Things to Watch Out for in the WV Governor's Race

By: Roger Sheppard
By: Roger Sheppard

Political ads can be helpful, but also befuddling

The West Virginia primary, to elect the state’s next governor, is past.

But before the political ads start flying for the October general election, a couple of notes about those ads.
 
I found it most interesting that so many of the Spring Primary ads focused on what various newspapers had said about this candidate or that.
 
The newspapers were quoted, showing very strong language being used to question the actions or motives of one person or the other.
 
But there are a couple of things you should remember:
 
One, many of the most strongly-worded newspaper quotes came from editorials, and NOT news columns. That’s right, the statements were the OPINIONS of editorial writers, not necessarily statements of fact as derived from any court proceedings or official inquiries.
 
Newspaper editorial-writers pretty much have free rein to say just about anything they want about public figures, without risking libel or slander. They get paid to attract controversy and to sometimes say outlandish things to pique the readers’ interest. They can say things that reporters cannot and should not say.
 
And there are several newspapers with well-known positions.
 
The Charleston Daily Mail, for example, has a history of being strongly Republican. The Charleston Gazette has a hoistory of being strongly Democratic. So this fall, if you hear the Daily Mail being quoted as saying something negative about the Democratic candidate for Governor, you should take it with a grain of salt. By the same token, if the Gazette says something negative about the GOP candidate, you should also consider the source.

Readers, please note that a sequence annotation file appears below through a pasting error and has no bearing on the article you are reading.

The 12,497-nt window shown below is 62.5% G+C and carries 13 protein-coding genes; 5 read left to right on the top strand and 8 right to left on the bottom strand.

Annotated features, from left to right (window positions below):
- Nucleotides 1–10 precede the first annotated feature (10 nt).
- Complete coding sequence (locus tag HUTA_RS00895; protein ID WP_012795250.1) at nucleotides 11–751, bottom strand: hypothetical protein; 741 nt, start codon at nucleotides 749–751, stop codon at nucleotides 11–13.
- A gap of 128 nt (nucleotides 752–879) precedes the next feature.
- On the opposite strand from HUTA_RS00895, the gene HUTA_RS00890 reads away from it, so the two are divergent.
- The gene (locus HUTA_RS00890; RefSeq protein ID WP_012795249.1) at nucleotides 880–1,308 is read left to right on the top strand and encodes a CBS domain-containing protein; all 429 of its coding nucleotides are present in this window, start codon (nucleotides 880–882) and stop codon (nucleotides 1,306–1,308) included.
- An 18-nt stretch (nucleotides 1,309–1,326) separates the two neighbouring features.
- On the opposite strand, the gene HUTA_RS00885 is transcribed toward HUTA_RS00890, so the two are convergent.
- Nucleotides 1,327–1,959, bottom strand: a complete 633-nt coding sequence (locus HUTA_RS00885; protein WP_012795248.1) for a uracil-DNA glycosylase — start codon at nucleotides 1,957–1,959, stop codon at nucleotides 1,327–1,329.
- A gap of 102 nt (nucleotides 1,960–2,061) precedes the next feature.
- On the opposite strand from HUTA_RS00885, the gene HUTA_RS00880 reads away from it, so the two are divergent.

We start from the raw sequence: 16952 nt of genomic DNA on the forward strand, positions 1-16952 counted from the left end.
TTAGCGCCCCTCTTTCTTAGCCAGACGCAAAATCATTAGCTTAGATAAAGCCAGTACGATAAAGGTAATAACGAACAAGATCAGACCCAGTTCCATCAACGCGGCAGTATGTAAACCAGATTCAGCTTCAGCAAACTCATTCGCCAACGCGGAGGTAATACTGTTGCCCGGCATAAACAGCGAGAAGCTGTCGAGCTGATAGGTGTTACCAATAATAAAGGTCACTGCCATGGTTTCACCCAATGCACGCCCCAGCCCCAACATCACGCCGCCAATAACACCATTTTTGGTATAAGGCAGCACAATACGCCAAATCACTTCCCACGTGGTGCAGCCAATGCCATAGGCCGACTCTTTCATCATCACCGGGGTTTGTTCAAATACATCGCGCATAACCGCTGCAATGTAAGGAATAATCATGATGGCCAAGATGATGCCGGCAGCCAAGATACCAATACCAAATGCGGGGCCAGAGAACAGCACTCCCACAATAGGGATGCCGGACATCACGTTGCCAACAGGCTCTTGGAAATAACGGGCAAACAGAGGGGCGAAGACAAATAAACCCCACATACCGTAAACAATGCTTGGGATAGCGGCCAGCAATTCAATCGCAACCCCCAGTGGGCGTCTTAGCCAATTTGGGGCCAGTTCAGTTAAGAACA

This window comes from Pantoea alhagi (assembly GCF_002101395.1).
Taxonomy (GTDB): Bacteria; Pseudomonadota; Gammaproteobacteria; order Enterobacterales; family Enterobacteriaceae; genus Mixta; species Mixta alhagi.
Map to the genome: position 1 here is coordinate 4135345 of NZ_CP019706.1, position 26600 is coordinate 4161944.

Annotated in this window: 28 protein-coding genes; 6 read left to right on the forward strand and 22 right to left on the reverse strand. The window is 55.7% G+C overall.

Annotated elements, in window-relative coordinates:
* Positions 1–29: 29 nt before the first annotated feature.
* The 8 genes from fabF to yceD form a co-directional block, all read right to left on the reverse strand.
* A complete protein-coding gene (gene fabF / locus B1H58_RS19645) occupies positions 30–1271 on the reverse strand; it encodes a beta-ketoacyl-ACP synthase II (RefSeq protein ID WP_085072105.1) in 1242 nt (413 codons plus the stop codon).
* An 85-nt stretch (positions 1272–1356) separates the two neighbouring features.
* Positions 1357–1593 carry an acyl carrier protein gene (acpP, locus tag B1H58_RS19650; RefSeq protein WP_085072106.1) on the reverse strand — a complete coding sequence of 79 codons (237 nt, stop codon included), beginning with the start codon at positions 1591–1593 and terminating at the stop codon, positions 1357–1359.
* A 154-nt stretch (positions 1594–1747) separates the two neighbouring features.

The Daily Mail and the Gazette are both wonderful newspapers. I used to work at the Daily Mail and loved the rivalry that existed between those two newspapers.
 
But when you see or hear ads that mention what either of them says about a  candidate, be aware of where the quotes came from.
 
The other point is that even though one of the newspapers was quoted in a TV ad, saying something negative about a candidate, that same candidate claimed he or she had the endorsement of that same newspaper. He or she probably did! The negative statement about the candidate was made many years earlier. So that‘s the other thing you should look for: if the negative ad shows a quote with a date that is not recent, you can assume that whatever the candidate may have done, it certainly wasn’t serious enough to bring any criminal prosecution or jail time. I would recommend you discard any reference to ancient newspaper articles or editorials as irrelevant for this year’s issues.
 
If a candidate has no more ammunition against his opponent than to quote old newspaper articles, or editorials from newspapers with well-known positions again the opponent’s party, then the candidate had better stick to telling you what he will do to make things better, rather than trying such a weak, back-handed attack on his opponent. And you should vote against any candidate that tries these worn-out tactics.
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